Imagine, for a potentially delightful moment, that
you are one of the directors of a large corporation. One day, a group representing a significant
minority of shareholders informs you that it wishes to unilaterally withdraw its assets in order to form a new company. That decision, the group tells you, is not negotiable (although its members also say they plan to retain the right to identify themselves in future as part of your company even after they depart). They then invite you to devote your time to participating in and designing the structure of their new company, even as they remain a part of your own.
Call that proposal by the dissident
shareholders an attempt at a leveraged buyout—or, more to the point, an act of remarkable cheek. Either way, it is only logical that Prime Minister Jean Chrétien said an unequivocal No last week to a similar offer in a constitutional sense from Quebec Premier Jacques Parizeau. What is less logical, and more frightening for federalists, is the relative ease with which some of Chrétien’s caucus members and advisers were spooked in his ab-
sence into making panicky calls to play along with Parizeau.
With Chrétien still in Europe for international meetings, Ottawa’s first response to Parizeau came from Deputy Prime Minister Sheila Copps, who said flatly that the federal government would not participate in Parizeau’s plan. Several hours later, Quebec Liberal party Leader Daniel Johnson—who will lead the federalist forces in a referendum—said the same. Almost immediately, some federal Liberal MPs and government advisers began wringing their hands and privately suggesting that Johnson and Copps had gone too far. Copps, said one Liberal MP, “should have left us more breathing room” by ceding the floor to a Quebec MP, such as Intergovernmental Affairs Minister Marcel Massé. And Chrétien, suggested one government adviser on constitutional issues, should be prepared to back off his refusal to discuss the Constitution and to indicate an eventual readiness to make a new offer to Quebec. It was not, said the same adviser, “a
very good start for federalists.”
That much is true, although the rest of that logic is not. Remarkably, some federalists have allowed themselves to be
swayed by the Parti Québécois argument that the federal government “has nothing to offer to Quebecers”—as if the non-existent, undefined, putative Republic of Quebec were somehow more real and less threatening than the existing country of Canada. True, it may not be the utopia that Parizeau promises. But, as René Lévesque once memorably noted, it is not a gulag either.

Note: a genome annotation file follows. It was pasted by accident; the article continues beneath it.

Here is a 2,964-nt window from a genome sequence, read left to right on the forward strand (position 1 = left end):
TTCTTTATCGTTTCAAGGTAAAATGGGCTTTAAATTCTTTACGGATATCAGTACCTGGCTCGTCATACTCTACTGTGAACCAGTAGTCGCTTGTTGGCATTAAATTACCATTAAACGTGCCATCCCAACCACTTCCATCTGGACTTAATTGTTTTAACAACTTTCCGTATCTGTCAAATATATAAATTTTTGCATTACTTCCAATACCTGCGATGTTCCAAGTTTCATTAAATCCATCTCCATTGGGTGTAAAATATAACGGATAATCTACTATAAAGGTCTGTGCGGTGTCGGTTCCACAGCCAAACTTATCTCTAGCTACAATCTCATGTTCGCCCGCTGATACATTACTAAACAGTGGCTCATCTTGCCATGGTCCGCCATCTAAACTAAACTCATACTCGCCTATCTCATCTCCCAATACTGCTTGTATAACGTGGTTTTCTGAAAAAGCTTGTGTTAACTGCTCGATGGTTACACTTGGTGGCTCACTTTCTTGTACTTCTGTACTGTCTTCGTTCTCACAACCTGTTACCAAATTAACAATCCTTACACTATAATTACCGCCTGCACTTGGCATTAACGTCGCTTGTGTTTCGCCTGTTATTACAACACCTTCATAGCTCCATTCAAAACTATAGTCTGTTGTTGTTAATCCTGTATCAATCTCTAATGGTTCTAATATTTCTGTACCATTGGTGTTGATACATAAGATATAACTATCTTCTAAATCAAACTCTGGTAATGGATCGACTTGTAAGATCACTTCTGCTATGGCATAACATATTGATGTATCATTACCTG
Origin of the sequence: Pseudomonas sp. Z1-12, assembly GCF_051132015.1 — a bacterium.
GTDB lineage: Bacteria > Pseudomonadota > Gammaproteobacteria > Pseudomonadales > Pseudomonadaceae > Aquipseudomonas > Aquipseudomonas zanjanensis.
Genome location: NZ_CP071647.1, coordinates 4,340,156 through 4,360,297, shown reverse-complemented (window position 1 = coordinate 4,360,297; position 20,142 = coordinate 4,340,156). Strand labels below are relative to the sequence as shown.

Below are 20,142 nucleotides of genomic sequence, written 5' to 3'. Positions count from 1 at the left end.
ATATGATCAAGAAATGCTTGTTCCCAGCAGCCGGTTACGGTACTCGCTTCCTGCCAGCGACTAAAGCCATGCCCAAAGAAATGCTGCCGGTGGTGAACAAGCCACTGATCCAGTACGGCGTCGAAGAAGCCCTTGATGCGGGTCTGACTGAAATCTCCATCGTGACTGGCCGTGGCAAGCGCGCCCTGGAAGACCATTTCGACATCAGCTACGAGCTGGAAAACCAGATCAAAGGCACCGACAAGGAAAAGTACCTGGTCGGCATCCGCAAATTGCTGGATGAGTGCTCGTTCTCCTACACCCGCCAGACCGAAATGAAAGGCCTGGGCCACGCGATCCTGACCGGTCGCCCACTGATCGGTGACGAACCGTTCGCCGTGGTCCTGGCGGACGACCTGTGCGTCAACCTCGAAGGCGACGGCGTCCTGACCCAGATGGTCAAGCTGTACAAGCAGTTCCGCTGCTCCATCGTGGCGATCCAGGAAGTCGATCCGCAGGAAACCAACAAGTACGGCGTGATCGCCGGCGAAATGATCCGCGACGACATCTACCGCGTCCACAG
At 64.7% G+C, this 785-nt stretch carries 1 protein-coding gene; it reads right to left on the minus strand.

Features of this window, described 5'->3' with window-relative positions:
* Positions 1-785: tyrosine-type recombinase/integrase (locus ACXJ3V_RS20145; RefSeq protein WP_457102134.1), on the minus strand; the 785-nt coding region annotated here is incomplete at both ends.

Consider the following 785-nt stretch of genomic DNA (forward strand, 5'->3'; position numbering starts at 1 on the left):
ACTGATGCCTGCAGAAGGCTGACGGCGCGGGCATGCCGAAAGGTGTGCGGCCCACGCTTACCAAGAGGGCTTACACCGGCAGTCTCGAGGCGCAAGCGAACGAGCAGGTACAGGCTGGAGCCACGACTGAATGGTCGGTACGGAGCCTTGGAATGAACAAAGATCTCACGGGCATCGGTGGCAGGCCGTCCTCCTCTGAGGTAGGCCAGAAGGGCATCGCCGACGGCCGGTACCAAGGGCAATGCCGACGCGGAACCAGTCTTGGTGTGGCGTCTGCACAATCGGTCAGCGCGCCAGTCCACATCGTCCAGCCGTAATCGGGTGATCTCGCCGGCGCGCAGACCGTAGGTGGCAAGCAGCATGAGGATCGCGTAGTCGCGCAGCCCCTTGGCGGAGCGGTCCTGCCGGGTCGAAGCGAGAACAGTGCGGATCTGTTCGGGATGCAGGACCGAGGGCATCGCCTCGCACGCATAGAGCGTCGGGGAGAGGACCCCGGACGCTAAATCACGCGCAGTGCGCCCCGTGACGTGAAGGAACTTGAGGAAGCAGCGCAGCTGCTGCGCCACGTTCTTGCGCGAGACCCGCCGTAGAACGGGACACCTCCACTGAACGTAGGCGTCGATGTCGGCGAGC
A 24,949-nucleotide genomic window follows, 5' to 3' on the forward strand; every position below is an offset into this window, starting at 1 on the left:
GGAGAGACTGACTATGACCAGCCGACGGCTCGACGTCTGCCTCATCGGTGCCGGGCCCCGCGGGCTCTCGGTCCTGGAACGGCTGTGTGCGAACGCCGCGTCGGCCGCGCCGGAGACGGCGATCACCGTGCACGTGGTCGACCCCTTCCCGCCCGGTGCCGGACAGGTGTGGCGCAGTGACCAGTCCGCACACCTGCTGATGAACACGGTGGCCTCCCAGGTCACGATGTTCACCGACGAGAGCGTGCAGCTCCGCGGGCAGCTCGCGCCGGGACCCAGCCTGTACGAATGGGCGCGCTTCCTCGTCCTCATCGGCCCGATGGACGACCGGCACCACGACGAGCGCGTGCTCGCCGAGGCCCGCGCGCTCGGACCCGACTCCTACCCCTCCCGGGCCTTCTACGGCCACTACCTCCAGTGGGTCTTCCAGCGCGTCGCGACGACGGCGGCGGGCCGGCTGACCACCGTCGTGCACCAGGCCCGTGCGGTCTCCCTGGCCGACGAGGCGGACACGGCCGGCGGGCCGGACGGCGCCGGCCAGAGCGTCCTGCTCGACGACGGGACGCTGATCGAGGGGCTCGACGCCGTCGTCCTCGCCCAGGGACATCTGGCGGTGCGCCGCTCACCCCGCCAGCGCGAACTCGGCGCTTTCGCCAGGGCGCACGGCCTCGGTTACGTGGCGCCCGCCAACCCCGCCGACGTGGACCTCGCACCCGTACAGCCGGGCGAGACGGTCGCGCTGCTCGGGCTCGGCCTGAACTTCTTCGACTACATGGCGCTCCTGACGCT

More to the point, Chrétien was not elected on a promise to help Quebec build a new state. How would the nine other
provinces react if some of the government’s most senior ministers—including such Quebecers as the Prime Minister, Massé, Finance Minister Paul Martin and Foreign Affairs Minister André Ouellet— took on part-time work constructing a new Quebec house in addition to their day jobs? And Chrétien would have even less to gain if he were to break his promise not to talk about the Constitution in order to make proposals to
a secessionist government that has no interest in receiving them.
That sort of talk ceased as soon as Chrétien returned to Canada and put a stop to it. But it underlined the fragility of federalist consensus when he is not present, and served as a potent reminder that Ottawa’s circling school of constitutional sharks, lobbyists and interest groups are never far from the swirling, tempestuous waters that surround the issue. For them, another crisis is never more than a notwithstanding clause away, thereby feeding their insatiable appetite for a fresh taste of conventions, contracts and compositions in which they can dissect subsections, subordinate clauses and freshly minted preambles for both the Quebec and Canada constitutions.
Mark down late January on the calendar. That is when the next attack of the Dread Constitutional Junkies is likely to occur in Ottawa, when Chrétien goes to Latin America for his next trip abroad. For all our sakes and collective sanity, wish him Godspeed, and a safe, swift return.
Amazingly, some Liberal advisers want to play along with Jacques Parizeau’s sovereignty game
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